the edible bean crop once other host crops are no longer suitable for
feeding. TPB tend to be more of a prevalent in hot, dry years.
Damage: The adults and later stages of nymphs are the
more damaging stages. TPB have piercing-sucking mouthparts that they use
to pierce into the plant tissue and inject saliva that breaks down some
of the plant tissue. Feeding on flowers can cause flower abortion. Feeding
during pod stages results in scarring, malformation and dimpling or pitting
of the pods. Sap may ooze from the feeding sites on the pods, which increases
the risk of pod disease development. TPB can also drill directly into
the seed, causing pick, reducing seed quality. In sunflowers, TPB injury
causes kernel brown spot.
Scouting Technique: Monitor fields weekly during the
early-pod and seed-filling stages. Monitor intensely after neighbouring
alfalfa fields have been cut. Take 20 sweeps in a 180° arc in 5 areas
of the field to determine the average number of adults and nymphs per
sweep. TPB prefer pigweed in flower, which can be monitored to help indicate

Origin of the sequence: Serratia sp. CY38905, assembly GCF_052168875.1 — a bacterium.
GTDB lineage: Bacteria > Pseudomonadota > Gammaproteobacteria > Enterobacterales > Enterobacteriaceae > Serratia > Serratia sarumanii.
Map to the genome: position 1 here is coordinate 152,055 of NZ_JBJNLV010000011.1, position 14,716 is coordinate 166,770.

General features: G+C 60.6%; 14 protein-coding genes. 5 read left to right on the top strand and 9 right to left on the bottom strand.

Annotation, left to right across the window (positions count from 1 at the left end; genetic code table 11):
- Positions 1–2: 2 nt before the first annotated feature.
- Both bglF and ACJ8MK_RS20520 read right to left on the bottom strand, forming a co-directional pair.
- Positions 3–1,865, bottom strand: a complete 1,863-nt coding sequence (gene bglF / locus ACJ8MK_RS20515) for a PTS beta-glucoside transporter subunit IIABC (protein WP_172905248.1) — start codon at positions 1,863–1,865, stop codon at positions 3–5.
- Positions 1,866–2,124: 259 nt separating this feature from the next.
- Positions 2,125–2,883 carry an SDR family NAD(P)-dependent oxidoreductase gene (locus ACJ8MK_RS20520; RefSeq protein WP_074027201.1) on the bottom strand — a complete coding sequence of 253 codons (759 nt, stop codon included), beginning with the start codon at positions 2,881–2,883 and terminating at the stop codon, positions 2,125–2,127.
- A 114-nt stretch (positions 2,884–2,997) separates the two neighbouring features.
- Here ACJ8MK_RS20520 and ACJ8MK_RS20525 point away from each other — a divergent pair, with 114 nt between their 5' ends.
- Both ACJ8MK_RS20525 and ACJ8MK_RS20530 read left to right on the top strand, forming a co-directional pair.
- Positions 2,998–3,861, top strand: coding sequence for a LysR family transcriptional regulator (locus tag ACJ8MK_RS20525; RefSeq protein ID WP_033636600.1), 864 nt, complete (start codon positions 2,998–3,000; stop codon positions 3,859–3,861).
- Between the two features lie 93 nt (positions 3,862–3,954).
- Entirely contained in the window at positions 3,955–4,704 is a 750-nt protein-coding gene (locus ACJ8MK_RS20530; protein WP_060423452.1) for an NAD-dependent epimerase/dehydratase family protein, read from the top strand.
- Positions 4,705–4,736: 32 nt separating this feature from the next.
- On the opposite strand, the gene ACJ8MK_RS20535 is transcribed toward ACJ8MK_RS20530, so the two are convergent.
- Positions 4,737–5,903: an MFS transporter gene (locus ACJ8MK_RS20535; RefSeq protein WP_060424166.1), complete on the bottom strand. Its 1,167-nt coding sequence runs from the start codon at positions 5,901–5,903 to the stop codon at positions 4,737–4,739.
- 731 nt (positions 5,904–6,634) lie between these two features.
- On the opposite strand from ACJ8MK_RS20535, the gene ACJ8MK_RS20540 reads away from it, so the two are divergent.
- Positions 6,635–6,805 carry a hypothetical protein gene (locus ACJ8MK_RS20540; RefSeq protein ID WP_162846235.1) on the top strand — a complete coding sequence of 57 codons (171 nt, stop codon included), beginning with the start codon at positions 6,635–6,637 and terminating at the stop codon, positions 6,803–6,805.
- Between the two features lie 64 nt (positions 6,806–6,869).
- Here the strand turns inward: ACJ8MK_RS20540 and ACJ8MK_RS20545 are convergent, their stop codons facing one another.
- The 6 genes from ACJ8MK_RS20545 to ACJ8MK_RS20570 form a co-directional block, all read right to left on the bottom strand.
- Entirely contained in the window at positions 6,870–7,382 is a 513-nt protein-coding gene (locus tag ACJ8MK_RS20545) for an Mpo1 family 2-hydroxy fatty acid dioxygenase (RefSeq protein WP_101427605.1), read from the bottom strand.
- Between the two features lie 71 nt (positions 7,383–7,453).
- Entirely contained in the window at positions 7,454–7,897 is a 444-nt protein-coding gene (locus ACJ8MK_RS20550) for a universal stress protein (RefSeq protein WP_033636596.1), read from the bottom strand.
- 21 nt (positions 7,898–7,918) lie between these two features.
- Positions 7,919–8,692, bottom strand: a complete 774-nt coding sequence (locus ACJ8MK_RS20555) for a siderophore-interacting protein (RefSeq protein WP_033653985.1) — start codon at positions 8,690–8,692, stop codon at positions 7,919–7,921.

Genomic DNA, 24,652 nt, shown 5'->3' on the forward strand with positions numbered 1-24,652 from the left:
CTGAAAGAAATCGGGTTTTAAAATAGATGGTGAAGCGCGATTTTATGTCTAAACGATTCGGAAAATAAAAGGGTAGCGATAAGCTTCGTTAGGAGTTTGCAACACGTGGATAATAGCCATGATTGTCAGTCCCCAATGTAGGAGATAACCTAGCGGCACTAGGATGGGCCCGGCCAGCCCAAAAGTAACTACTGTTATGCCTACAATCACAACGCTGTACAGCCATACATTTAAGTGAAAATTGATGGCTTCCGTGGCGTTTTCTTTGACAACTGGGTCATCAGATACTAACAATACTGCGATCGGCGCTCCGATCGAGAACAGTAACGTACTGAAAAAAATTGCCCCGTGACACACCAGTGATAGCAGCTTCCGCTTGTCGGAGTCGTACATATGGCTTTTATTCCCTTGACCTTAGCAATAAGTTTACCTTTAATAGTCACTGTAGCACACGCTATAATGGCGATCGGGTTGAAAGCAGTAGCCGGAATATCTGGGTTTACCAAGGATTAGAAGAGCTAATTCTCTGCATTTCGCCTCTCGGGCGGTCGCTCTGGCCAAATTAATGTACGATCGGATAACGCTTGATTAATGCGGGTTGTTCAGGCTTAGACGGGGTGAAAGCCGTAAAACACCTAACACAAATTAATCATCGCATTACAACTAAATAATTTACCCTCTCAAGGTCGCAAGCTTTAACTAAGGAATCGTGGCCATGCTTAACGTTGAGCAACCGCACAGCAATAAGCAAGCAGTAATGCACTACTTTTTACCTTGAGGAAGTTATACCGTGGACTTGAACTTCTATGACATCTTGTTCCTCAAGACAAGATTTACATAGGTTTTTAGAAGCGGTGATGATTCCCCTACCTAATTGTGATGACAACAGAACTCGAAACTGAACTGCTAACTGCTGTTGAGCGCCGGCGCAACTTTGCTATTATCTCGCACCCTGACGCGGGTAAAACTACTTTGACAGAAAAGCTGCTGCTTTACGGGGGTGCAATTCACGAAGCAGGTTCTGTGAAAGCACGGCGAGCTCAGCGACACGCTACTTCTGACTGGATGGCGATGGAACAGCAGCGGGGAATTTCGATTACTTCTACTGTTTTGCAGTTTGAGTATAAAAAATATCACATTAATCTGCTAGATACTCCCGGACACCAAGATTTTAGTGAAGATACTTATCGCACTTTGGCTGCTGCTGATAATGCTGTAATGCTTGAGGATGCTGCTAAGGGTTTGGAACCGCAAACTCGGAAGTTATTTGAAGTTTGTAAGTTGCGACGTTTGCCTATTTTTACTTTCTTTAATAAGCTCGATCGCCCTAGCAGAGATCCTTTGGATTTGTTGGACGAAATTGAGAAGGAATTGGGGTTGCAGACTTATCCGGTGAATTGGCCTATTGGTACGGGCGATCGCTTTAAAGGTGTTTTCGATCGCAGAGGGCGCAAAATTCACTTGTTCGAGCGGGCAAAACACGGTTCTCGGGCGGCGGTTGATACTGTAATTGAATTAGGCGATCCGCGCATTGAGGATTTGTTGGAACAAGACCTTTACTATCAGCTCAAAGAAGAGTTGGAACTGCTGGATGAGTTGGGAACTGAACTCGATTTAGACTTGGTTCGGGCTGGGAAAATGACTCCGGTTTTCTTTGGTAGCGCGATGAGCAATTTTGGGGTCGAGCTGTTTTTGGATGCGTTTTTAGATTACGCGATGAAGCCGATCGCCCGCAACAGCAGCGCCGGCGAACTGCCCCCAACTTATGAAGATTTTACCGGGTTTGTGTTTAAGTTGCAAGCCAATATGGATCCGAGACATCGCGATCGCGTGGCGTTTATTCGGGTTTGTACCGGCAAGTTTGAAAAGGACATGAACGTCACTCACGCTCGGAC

when TPB are present in and around the field. Border rows are apt to have
higher populations, so ensure that sweeping takes place.
Action Threshold for Dry Edible Beans: A treatment may
be required when an average of one to two tarnished plant bugs per sweep
is found during the pod stages.
Action Threshold for Canola: No thresholds have been
validated for Ontario, though other jurisdictions recommend spraying canola
when two tarnished plant bugs per sweep can be found after petal fall,
but prior to pod maturity.
Action Threshold for Sunflowers: One tarnished plant
bug adult or nymph per nine heads prior to or at bloom warrant control
in fields for confectionary production.
Control weeds, particularly pigweed, which can attract TPB to the field.
For more information: